ANN ARBOR, Mich. -- Wisconsin's throwback style of football pushed the program one step closer to its first Big Ten title since 1999.
Montee Ball and James White combined for 354 yards rushing and six touchdowns, helping the sixth-ranked Badgers pound Michigan in a 48-28 victory Saturday.
"We're playing as good as anybody out there," coach Bret Bielema said.
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If the Badgers (10-1, 6-1 Big Ten) beat Northwestern next week at home, they'll will win at least a share of the title and likely earn a trip to a BCS bowl.
Michigan State, which handed Wisconsin its only loss, rallied from a 15-point deficit in the fourth quarter to beat Purdue and stay atop the Big Ten standings with the Badgers.
"Michigan State sure could've helped us -- I mean Purdue could've," Wisconsin athletic director Barry Alvarez said.
The Badgers have done plenty for themselves by beating Michigan, Ohio State and Iowa in the same season for the first time since 1959.
Wisconsin, which hadn't win at the Big House since 1994, built a 24-0 lead at halftime against the Wolverines (7-4, 3-4) and essentially traded scores in the second half.
The Badgers ran early, often and all over -- left, right and up the middle -- with a lot of success behind a huge and experienced offensive line that created huge holes against Michigan's three-man fronts and blitzes.
"I said, 'They can't stop our run game,'" Bielema recalled telling his players. "Point blank, it's just that simple."
Ball ran for 173 yards and four TDs on 29 carries. White had a career-high 181 yards rushing and two scores on 23 carries. They became the second pair of Badgers to run for 150-plus yards in a game, joining Billy Marek (226) and Ken Starch (184) who did it against Wyoming in 1973.
"Wisconsin has always been built off the running game," White said. "It's a dream school."
The underclassmen duo allowed Wisconsin to overcome the loss of injured John Clay for the second straight week and helped the team set a school record with 40 rushing TDs, breaking the previous mark set in 1974.
"What we do isn't pretty," Bielema said. "A lot of places, there's a certain emphasis on being pretty and being individualized on players."
That seemed to be a shot at Michigan, especially after Bielema was asked about Denard Robinson's 360-yard, four-TD performance.
"For them, that's great," Bielema said. "We would never recruit to that."
Robinson set two records for the Wolverines, who were coming off back-to-back Big Ten wins for the first time in Rich Rodriguez's three seasons.
He broke Beau Morgan's major-college record for yards rushing by quarterbacks and became the first player in NCAA history with 1,500 yards rushing and 1,500 yards passing in one year.
"It don't mean anything to me right now," Robinson said. "We're getting ready to play Ohio State."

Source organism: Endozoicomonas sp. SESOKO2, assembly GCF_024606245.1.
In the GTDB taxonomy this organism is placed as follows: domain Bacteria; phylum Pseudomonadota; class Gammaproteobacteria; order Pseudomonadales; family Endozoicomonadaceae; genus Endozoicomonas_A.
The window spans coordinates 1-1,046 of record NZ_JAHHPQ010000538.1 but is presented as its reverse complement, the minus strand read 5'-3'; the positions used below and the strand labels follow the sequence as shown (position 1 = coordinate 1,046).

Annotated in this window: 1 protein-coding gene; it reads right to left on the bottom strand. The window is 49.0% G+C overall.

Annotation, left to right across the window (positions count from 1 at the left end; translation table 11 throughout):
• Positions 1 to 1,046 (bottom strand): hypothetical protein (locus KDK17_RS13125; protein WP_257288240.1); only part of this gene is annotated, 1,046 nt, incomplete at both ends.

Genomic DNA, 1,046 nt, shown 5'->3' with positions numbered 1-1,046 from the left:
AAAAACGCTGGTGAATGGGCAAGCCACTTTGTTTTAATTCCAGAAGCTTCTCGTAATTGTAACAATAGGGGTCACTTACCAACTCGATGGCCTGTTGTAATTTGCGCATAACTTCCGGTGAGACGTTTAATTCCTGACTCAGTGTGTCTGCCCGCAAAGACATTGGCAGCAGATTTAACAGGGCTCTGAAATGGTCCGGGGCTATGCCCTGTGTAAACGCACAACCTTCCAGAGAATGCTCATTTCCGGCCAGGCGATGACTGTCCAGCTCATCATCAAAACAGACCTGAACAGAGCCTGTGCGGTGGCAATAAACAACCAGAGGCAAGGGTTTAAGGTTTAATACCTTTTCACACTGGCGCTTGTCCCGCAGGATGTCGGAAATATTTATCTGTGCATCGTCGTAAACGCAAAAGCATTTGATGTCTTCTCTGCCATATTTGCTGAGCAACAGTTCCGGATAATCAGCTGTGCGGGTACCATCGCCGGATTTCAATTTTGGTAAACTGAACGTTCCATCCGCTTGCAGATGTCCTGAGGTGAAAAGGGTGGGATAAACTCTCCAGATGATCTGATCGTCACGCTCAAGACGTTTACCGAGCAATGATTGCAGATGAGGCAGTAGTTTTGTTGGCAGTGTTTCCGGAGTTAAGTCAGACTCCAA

The Wolverines, bowl-eligible for the first time under Rodriguez, probably hurt their chances of playing in an upper-tier bowl with their latest loss and an upcoming challenge against Ohio State in the Horseshoe.
Robinson -- who has thrown for 2,229 yards and run for 1,538 -- was 16 of 25 for 239 yards with two TDs, an interception and ran for 121 yards and two scores. He had just 22 yards passing and 74 running before halftime against the Badgers.
"Our whole focus was to stop him," Wisconsin safety Aaron Henry said. "In the first half, we pretty much did."
Robinson missed a wide-open Darryl Stonum on what likely would've been a TD after Ball's first score gave Wisconsin a 7-0 lead late in the first quarter, leading to Seth Broekhuizen missing a 30-yard field goal that went off the right upright.
Michigan shook off a sluggish first half offensively to score 28 points in the second half, but its struggling defense made that moot by allowing the Badgers to score 24 points in both.
"I've never coached before and had five true freshmen playing on defense," Rodriguez said. "Are you kidding me? I'd like to know if anyone else in Division I has five, six true freshmen playing on defense.
Robinson threw for a score and ran for another early in the third quarter, getting the Wolverines to within 10 points, but their defense couldn't slow down the Badgers.
Wisconsin's Scott Tolzien completed his first 13 passes -- 24 straight including the end of last week's 83-20 win against Indiana -- and finished 14 of 15 for 201 yards with an interception.
He completed the only pass he attempted in the 2nd half.
Wisconsin essentially sealed the victory early in the fourth quarter when defensive end J.J. Watt deflected Robinson's pass near midfield and intercepted it.
"We enjoyed this one, but we've already started to look to the next one," offensive guard John Moffitt said. "It's time to finish this season right."